5. Atra Dicenda, Rubra Agenda says:

    There are numerous animal species in which homosexual activity has been observed in nature. The bonobo apes are particularly notorious in their non reproductive sexual acts even among members of the same sex.

    I am not arguing against you or for homosexuality, but we need must have our facts straight, so to speak.

  6. tho says:

    As far as animals purposely setting out to perform a homosexual act is nothing but pro-homosexual propaganda. For many years I owned race horse, and both bred and trained them, and of course there were false mounting by dumb animals. There are many curious things done by dumb animals, but to ascribe a purposeful homosexuality to any one of them is a direct contradiction of natural law and common sense. But as an act of charity I forgive your naivety.

  7. Atra Dicenda, Rubra Agenda says:

    I disagree. And your personal experience with horses is irrelevant to my statement.

    I do not take the easy route of simply labeling what I disagree with as propaganda from something I dislike.

    Post-Fall, we live in a broken world full of broken people and a broken animal kingdom as well. In Eden, I am sure the animals didn’t eat babies or rip children’s faces off but I’ve seen plenty of this in my career as a physician having to suture up mutilated children’s faces from animal attacks.

    Animals do not follow a perfectly ordered exercise of their natural inclinations as though they were robotic automatons in a prelapsarian paradise. It is true that animals in general follow their instincts with less excess or disorder than humans do because they lack the rational capacity for creative excess. But animals can behave inordinantly as when they eat their young, play with / torture prey before killing, eat until vomiting or sickness, engage in non reproductive sexual acts as is described from observation or, as the scriptures attest, foolishly return to eat their own vomit. Bonobo apes do in fact purposefully engage in acts of pollution with members of the same sex.

    I studied this data when I obtained my degree in biology so I do not require your “charitable forgiveness” of my supposed naiveté and would instead prefer you keep your poorly veiled sarcasm to yourself.

    Now, I am finished as I am sure Fr. Z does not want his comments section devolving into National Schismatic Reporter style infighting.

  8. Fr_Andrew says:

    Father, I am shocked! People need to know the Truth!

    I can’t believe you’re withholding it, so I feel it my duty to inform your readers :

    They were homeless transsexual baby seals who had been denied their life’s dream operation by the Little Sisters of the Poor thanks to Trump’s undermining ObamaCare. They are now not only dead, but mercilessly unfulfilled!

    And worse, those chancery officers were smoking tobacco (!) when they were enjoying those baby seal hearts.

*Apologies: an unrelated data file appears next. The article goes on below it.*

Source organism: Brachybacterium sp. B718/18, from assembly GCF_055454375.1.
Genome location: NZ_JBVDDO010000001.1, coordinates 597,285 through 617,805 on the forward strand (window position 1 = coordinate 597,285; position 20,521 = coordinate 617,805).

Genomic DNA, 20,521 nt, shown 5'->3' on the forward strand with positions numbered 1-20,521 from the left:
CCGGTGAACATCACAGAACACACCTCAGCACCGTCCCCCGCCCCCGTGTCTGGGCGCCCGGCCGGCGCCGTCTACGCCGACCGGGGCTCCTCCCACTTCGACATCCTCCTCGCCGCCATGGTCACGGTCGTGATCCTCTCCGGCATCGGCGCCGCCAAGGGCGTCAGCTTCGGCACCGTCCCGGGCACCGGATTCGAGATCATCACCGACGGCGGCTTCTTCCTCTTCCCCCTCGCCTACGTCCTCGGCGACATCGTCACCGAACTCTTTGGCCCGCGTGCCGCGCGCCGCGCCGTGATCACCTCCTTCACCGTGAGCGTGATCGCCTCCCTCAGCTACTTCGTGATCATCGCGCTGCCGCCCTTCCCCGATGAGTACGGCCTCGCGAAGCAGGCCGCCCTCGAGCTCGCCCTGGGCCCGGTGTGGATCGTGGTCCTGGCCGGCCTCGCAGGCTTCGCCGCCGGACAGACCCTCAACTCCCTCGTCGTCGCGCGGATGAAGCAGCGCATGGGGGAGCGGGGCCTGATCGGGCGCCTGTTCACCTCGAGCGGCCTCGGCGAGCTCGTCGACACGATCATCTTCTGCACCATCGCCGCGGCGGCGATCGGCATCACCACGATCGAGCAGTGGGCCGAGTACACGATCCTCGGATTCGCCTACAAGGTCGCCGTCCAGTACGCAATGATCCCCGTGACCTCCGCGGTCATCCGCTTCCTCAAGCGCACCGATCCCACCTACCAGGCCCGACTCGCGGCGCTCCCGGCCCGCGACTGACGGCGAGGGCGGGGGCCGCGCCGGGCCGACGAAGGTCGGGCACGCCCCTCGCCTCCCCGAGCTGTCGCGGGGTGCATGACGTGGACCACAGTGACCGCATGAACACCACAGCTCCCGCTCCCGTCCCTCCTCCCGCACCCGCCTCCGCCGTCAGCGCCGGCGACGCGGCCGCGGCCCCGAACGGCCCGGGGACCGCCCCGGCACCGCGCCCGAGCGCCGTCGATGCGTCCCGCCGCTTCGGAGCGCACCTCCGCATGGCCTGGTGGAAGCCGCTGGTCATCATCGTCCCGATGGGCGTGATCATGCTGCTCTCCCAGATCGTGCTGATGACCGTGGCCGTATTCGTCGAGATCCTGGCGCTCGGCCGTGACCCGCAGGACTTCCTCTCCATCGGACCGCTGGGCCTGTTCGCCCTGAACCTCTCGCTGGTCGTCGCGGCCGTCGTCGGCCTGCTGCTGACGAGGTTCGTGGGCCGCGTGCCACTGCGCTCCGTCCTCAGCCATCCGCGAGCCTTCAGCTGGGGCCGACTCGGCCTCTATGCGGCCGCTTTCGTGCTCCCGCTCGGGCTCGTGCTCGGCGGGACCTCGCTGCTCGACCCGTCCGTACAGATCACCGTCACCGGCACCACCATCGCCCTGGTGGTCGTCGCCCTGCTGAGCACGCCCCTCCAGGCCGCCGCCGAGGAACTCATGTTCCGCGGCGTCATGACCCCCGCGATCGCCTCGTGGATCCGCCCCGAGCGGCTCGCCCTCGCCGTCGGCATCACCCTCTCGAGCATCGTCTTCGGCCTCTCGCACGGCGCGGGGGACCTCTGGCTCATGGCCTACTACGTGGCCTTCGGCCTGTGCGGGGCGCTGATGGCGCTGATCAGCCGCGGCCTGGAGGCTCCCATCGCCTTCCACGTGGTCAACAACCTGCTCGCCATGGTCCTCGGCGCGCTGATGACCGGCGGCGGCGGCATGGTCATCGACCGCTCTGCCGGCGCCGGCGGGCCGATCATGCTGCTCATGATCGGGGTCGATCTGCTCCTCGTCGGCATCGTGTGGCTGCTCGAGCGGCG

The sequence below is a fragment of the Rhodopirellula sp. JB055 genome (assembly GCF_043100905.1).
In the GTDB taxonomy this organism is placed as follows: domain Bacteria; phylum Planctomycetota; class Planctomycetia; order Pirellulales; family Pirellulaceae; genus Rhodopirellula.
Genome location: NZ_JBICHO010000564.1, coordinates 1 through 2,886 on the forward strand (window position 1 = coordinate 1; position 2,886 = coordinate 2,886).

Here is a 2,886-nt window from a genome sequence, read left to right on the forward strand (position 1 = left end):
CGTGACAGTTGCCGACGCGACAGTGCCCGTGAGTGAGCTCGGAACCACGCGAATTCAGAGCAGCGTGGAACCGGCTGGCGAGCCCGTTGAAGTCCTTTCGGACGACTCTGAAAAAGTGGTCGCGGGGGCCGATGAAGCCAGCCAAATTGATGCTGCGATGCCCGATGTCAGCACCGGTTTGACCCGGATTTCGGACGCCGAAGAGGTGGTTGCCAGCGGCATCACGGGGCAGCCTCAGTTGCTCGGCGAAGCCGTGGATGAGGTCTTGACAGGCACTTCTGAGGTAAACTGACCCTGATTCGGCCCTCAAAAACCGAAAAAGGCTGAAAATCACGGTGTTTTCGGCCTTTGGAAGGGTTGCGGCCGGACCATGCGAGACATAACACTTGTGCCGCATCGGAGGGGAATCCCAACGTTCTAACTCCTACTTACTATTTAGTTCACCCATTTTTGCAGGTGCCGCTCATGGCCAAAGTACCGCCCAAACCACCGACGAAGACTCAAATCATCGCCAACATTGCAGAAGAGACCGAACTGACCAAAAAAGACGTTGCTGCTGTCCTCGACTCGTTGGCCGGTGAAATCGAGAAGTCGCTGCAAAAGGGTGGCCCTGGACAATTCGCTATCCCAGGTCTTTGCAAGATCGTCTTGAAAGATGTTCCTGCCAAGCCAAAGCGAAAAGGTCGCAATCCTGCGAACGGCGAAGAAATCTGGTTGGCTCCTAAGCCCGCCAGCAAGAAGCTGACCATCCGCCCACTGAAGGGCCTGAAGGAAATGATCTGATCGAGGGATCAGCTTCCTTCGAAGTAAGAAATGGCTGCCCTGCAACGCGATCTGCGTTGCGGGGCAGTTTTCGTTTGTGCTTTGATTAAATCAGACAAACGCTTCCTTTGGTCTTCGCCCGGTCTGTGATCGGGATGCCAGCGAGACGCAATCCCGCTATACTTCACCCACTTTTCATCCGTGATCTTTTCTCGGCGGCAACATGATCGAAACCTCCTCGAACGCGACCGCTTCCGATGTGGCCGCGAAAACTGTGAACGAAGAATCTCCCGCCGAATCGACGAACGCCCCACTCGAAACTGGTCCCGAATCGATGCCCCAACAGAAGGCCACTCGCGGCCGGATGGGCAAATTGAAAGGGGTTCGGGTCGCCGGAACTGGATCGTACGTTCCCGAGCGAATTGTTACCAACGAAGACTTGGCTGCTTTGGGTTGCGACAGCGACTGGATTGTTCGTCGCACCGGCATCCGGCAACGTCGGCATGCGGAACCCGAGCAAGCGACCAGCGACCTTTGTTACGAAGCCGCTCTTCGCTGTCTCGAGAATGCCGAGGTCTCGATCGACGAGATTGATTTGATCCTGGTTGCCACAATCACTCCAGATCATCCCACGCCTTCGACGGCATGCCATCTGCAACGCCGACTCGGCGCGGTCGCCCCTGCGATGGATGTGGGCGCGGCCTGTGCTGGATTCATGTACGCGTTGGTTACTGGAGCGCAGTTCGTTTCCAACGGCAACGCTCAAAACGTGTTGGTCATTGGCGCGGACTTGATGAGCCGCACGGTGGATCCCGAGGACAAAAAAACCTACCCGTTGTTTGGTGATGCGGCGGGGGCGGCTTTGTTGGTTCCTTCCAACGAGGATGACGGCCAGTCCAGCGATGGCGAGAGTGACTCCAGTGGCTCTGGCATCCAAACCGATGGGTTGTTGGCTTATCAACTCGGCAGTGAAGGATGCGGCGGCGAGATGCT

Oh, the humanity …

  9. hwriggles4 says:

    This may be an elephant in the living room question, but would a man and a woman who have been living together for years without marriage be “manifest sinners” under Canon Law? I ask this because:

    1. Today, many older couples are living together without being married. Quite a few are widows and widowers, who choose not to marry in part (I’ve heard) due to financial issues. A widow is scared to lose her deceased husband’s pension, and I’ve heard that (sadly) the government seems to penalize those older couples who re-marry (i.e. reduced social security).

    2. This is a widespread problem, and affects pastors across the board. Not just Catholic priests, but Protestant pastors as well. Several of these older couples (i.e. senior citizens) who are obviously passed childbearing age think living together is no big deal, and good priests (and good ministers) do remind them that chastity and purity apply to them as well, even though procreation is virtually impossible.

    3. Some of these Catholic couples may be in an irregular marriage, particularly in a situation where one party has a spouse still living, even if a civil divorce took place 40 years ago.

    4. Many senior citizens regularly attend funerals. My mother told me recently that you know you are getting older when you get invited to more funerals.

    Just a thought…it seems like a worthwhile question, and seems more commonplace at funerals than it was say, 20 years ago.

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  11. iamlucky13 says:

    hrwiggles, yes, depending on the circumstances, such people can be denied a Catholic funeral, and in fact, not only funerals, which are not a sacrament, but even Communion.

    There’s some related past discussion of that by Dr. Peters in the link for the text “Canon 1184” in the entry Father quoted although I don’t think any specifically on divorce and remarriage.

    From Father Z’s own Canon 1184 tag link, there’s also some past discussion specifically on divorce and remarriage here.

    It’s probably worth emphasizing the statement in the latter link that denying a funeral is a serious matter not to be taken lightly, but in consultation with the bishop if necessary.

    I think it’s also worth mentioning that the maligned document from the Diocese of Madison also urges caution before denying a funeral, and even provides some input on how to handle funerals for Catholics whose lifestyle presents concerns not serious enough to warrant denial of a funeral.

  12. Ave Crux says:

    They will stop at nothing. Now there is a petition to have Bishop Morlino removed. Are you aware of this, Father Z.? Surely the Church won’t back down on this?